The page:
Survivor Story: My Children and I Deserve Love and Safety

Submitted by: Danielle, Survivor

As part of the conditioning and manipulation abusers use to keep their victims trapped in an abusive relationship, the destruction of self-esteem and self-worth are effective tools. Abusers slowly convince their partners that the abuse is their fault and that they do not deserve any better than their current circumstances. They will often also reinforce this by conditioning their victims to believe that they cannot survive with their abusers and are unworthy of being genuinely loved by others.

The man who abused Danielle conditioned her to believe that she was at fault for and deserving of the abuse she endured. After she left, the manipulation and abuse she experienced caused her to second-guess herself and made moving forward difficult. Learn about some of the challenges she has faced and how she is doing now.

Two years ago, my abuser told me, “No one will ever love you like I do.” According to him, this was true because I lived in poverty and had three children. I was broken, physically, spiritually, and mentally, and he said I was crazy. Because I was unhealthy and lived in chronic pain, no one would want to tolerate me. In his words, I was undeserving of love, and he was doing me a favor by putting up with me. Every ill action towards me was my own fault.

That’s when it clicked. I understood that I can never allow anyone to “love” me in the way that he did ever again. Then I started over, with absolutely nothing but my vehicle, my kids, all the wrong clothes – because I packed in a hurry – and a little bit of money.

Leaving was not easy, and it was not a dignified event. The entire process was ugly, messy, scary, and heartbreaking. It was a sacrifice that was filled with constant uncertainty. In the end, it was also a defining moment that changed everything about who I am and what I will tolerate.

I moved in with my dad, and I carried the guilt for the stress I had put on him and his wife. Each time my abuser contacted old friends and family members, and especially when he harassed my mother, I was burdened with shame. I was under intense pressure as I started a new job and immediately found myself taking so much time off to attend court hearings and therapy appointments for my children who were also processing trauma.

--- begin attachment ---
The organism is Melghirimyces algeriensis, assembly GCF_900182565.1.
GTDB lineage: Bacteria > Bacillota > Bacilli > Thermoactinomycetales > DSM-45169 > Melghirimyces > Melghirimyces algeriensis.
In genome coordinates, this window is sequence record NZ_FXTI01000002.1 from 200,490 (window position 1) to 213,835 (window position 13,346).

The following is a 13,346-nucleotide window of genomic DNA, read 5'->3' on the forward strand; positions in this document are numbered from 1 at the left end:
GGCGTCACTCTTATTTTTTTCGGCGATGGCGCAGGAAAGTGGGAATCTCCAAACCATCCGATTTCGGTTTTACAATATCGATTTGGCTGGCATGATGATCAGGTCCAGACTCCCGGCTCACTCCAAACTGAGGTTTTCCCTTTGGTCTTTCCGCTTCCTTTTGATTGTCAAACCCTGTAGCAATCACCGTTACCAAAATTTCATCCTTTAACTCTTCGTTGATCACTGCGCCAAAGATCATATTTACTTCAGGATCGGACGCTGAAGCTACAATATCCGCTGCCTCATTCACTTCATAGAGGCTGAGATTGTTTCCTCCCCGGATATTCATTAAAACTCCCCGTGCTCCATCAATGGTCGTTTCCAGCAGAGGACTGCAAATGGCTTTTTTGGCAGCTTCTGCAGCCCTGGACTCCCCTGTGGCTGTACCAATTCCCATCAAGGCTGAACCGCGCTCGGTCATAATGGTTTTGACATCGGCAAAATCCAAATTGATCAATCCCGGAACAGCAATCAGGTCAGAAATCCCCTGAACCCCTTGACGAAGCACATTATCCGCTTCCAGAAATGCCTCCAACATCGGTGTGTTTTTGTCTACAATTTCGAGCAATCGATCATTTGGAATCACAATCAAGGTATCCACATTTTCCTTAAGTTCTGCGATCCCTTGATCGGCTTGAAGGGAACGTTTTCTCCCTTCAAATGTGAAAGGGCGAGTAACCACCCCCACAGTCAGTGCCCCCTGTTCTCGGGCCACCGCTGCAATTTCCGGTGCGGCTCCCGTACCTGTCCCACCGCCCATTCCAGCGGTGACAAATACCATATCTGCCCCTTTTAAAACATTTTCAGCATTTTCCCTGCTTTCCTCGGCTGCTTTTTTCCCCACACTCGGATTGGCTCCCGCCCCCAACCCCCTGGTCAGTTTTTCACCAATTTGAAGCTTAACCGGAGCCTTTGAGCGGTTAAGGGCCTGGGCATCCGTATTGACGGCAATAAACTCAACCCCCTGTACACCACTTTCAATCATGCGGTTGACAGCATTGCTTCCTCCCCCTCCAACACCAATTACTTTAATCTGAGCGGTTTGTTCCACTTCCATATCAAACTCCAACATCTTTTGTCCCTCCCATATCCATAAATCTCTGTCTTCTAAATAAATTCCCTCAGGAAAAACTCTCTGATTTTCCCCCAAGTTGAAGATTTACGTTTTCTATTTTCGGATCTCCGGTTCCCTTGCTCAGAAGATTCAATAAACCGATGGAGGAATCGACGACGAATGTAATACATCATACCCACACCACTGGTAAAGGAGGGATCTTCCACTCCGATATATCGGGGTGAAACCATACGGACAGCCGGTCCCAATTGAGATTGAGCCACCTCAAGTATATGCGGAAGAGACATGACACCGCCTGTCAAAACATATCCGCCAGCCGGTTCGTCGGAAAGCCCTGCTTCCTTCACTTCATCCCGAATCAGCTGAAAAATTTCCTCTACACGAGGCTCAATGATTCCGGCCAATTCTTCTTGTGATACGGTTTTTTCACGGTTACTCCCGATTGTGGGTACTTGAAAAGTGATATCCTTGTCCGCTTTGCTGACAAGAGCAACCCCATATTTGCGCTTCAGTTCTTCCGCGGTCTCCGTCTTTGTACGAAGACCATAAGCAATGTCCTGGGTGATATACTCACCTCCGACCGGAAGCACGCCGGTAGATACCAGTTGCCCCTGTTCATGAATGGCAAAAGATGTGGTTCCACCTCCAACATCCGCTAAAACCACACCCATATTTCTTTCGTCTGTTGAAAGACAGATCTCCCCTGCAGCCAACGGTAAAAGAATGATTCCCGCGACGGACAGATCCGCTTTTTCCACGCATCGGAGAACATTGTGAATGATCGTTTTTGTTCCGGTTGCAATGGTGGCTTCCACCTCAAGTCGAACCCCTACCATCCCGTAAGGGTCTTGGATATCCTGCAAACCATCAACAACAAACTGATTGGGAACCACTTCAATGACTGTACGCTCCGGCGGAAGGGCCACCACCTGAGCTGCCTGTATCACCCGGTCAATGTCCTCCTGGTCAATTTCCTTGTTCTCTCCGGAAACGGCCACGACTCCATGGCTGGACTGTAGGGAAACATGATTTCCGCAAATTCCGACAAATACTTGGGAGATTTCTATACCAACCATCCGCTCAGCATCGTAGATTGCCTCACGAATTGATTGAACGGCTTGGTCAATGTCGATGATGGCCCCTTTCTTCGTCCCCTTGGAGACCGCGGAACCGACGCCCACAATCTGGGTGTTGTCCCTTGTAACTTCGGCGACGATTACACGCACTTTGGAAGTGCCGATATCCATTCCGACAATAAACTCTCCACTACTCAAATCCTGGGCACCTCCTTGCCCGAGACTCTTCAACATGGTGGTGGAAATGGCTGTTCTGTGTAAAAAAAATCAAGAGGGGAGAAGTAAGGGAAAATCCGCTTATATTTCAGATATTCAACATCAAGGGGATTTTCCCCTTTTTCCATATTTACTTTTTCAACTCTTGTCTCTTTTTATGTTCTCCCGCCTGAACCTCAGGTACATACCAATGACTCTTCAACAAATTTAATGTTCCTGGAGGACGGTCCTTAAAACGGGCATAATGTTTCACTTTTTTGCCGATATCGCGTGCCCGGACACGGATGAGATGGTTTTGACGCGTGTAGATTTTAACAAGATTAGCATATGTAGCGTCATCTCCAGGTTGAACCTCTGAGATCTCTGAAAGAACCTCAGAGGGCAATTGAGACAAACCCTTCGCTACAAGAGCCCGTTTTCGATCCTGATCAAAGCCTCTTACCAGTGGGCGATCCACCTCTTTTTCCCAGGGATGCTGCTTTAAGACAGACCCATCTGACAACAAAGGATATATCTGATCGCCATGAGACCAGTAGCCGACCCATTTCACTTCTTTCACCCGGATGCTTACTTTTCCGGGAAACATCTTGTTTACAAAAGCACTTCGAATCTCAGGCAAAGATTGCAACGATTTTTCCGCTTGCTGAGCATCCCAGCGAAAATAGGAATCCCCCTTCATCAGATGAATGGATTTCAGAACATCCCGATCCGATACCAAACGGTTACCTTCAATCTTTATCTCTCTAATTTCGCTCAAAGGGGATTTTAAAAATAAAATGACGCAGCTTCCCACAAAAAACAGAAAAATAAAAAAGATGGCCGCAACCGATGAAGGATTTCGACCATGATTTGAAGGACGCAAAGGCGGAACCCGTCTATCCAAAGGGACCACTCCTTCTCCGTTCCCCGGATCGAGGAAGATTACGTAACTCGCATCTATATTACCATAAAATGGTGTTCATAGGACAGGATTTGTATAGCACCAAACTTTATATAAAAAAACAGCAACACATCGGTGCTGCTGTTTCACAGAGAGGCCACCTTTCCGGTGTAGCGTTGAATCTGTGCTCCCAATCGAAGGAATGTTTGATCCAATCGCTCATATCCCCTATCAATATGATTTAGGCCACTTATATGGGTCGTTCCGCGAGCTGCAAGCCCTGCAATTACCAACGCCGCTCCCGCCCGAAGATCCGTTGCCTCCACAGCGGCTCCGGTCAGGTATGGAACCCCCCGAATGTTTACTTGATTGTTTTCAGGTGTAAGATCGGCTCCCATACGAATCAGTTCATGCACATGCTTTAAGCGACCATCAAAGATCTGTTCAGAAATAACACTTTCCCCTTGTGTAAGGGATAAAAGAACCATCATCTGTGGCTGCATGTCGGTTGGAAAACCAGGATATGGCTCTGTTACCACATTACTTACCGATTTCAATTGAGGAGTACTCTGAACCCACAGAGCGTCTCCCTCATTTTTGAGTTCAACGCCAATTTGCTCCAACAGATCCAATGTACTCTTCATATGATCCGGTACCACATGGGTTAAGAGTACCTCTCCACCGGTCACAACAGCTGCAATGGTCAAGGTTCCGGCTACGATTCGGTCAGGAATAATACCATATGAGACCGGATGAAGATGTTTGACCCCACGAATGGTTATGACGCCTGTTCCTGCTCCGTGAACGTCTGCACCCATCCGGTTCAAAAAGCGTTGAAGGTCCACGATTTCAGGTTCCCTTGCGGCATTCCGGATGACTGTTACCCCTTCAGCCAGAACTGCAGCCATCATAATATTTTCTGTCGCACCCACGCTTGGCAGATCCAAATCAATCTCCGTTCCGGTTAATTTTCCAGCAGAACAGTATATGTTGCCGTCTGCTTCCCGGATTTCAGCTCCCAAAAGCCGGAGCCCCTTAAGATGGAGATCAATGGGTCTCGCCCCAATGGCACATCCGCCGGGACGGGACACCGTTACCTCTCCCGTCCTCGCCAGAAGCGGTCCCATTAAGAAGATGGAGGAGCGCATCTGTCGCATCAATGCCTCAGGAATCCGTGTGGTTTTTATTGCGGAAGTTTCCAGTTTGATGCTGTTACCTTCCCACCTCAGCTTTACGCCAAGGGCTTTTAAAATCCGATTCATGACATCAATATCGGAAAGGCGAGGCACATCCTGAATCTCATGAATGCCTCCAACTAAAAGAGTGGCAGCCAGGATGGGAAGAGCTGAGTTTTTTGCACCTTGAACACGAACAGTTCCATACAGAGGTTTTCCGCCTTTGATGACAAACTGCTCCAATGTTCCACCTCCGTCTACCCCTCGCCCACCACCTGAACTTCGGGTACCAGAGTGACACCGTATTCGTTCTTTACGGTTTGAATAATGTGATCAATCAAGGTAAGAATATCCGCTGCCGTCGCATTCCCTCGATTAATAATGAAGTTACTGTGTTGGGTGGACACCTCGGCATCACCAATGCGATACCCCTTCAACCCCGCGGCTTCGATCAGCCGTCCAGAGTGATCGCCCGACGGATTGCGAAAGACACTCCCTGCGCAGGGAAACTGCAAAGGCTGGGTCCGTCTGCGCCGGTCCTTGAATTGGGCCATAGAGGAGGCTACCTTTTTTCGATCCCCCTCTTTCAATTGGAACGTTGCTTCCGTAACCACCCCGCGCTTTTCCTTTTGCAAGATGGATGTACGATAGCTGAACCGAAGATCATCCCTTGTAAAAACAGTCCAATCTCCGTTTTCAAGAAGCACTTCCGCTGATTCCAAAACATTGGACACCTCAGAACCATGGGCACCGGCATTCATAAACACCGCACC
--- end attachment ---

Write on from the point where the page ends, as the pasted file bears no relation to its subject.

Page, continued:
As a mother, I placed so much blame on myself for the hurt and confusion that my children felt. I questioned every decision that I made, and I constantly debated whether or not I was overreacting and if I did the right thing in running away. It felt like I would never get through it.

But I did. I made it through, and now I have this story to carry with me about survival. More than just merely making it out, it is about instinct, despite several years of conditioning to suppress my intuition. It is about fighting – and continuing to fight – after leaving, and healing and recovery. The most important thing to remember is that I was never alone. When I was too tired to fight for myself or my children, someone would always stand up and fight for me.

January 20th was the anniversary of my survival. It has been a long and exhausting journey, but it has also been worth every challenge. I am in a much better place now. I am still recovering, but I now know that I am deserving of love and safety, and my children and I finally have both.

After a stress-filled day – calling 911, filling out police reports, and facing rejection from the few people that I had asked for a safe place to stay – I knew that my final option was to leave everything behind and never look back.

I have survived.

**If you or someone you know is in an abusive relationship, there is help. You can visit the Break the Silence website at www.breakthesilencedv.org, chat with one of our helpline advocates at 855-287-1777, or send a private message through our Facebook page. For crisis services, you can contact the National Domestic Violence Hotline at 800-799-7233.

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